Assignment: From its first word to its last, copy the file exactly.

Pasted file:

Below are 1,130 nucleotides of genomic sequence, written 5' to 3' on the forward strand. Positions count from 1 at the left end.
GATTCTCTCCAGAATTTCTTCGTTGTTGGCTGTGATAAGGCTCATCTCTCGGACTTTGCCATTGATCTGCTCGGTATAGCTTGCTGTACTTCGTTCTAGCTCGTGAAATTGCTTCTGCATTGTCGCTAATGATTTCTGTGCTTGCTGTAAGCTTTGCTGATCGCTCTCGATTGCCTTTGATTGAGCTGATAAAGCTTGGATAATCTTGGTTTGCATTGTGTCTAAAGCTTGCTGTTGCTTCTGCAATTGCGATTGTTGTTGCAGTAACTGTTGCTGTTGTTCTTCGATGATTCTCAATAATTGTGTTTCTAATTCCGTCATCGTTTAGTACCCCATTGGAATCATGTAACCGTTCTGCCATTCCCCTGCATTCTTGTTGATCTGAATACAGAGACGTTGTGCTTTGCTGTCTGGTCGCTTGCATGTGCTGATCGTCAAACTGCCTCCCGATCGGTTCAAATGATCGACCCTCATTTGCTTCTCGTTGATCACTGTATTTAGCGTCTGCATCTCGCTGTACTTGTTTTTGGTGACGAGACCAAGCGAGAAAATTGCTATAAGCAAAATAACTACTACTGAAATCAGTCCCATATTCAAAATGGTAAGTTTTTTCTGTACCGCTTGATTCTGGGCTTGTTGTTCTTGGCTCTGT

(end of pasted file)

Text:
Below are 1,130 nucleotides of genomic sequence, written 5' to 3' on the forward strand. Positions count from 1 at the left end.
GATTCTCTCCAGAATTTCTTCGTTGTTGGCTGTGATAAGGCTCATCTCTCGGACTTTGCCATTGATCTGCTCGGTATAGCTTGCTGTACTTCGTTCTAGCTCGTGAAATTGCTTCTGCATTGTCGCTAATGATTTCTGTGCTTGCTGTAAGCTTTGCTGATCGCTCTCGATTGCCTTTGATTGAGCTGATAAAGCTTGGATAATCTTGGTTTGCATTGTGTCTAAAGCTTGCTGTTGCTTCTGCAATTGCGATTGTTGTTGCAGTAACTGTTGCTGTTGTTCTTCGATGATTCTCAATAATTGTGTTTCTAATTCCGTCATCGTTTAGTACCCCATTGGAATCATGTAACCGTTCTGCCATTCCCCTGCATTCTTGTTGATCTGAATACAGAGACGTTGTGCTTTGCTGTCTGGTCGCTTGCATGTGCTGATCGTCAAACTGCCTCCCGATCGGTTCAAATGATCGACCCTCATTTGCTTCTCGTTGATCACTGTATTTAGCGTCTGCATCTCGCTGTACTTGTTTTTGGTGACGAGACCAAGCGAGAAAATTGCTATAAGCAAAATAACTACTACTGAAATCAGTCCCATATTCAAAATGGTAAGTTTTTTCTGTACCGCTTGATTCTGGGCTTGTTGTTCTTGGCTCTGT